- The Prayers of the People (as we would call it) did not use a litany form, but the prayer leader prayed quite simply for several subjects with ‘In Jesus’ name Amen’ at the end of each section.
- The Eucharistic Prayer was the shortest one in the English ‘Common Worship’ book, and it sounded very much like the 1662 Book of Common Prayer. It ended immediately after the words of Jesus ‘Do this in remembrance of me. Amen’.
- Children do not receive communion here, so the children did not come back in for communion as they do at St. Margaret’s. The children seemed to really enjoy their Sunday School (not called that, by the way) which was held in a different building.
Even though this is a program-size church there was a high sense of fellowship in the congregation; people greeted each other and talked before the service and afterwards as well. I heard people talking about their faith during coffee hour too! I’ve only been there once before, but one person remembered me and remembered what we had talked about last time I was there. That was impressive.
I liked St. Mary’s a lot, even though some aspects of evangelical Christianity don’t particularly appeal to me any more. I liked the informality, the sense of the priesthood of all believers, the simplicity and lack of ritual in the service, and obvious focus on Christ and on personal faith in him.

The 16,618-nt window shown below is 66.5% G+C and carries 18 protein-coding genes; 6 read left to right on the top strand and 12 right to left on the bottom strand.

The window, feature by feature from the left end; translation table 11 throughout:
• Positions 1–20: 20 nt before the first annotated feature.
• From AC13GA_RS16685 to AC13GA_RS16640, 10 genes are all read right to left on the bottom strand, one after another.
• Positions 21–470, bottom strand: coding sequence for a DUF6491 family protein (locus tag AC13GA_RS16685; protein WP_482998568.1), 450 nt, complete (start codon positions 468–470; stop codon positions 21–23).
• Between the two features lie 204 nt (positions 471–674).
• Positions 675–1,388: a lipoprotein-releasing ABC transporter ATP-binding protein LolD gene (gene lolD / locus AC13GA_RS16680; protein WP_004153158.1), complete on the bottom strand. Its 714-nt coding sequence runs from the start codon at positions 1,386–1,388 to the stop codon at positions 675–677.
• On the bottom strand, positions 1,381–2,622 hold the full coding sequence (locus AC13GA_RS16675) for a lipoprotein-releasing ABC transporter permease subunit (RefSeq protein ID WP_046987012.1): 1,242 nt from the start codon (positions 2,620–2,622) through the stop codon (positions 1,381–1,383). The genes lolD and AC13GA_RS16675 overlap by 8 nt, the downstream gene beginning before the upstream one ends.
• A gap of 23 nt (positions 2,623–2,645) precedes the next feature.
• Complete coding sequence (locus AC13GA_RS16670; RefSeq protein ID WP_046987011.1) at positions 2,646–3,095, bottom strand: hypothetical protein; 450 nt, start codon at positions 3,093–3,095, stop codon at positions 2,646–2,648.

In the afternoon, back in London, I went to Wood Green Mennonite Church. This congregation meets in the hall of a local Baptist church at 3.00 in the afternoon. It’s a small church—between twenty and thirty people—and the chairs are set in a circle with an open end where a simple lectern is placed for the leader. Here are some things I noticed:
- Wood Green does not have a full time pastor although one of their elders is paid to do some part time work for the congregation. She was preaching this past Sunday, but not leading the worship.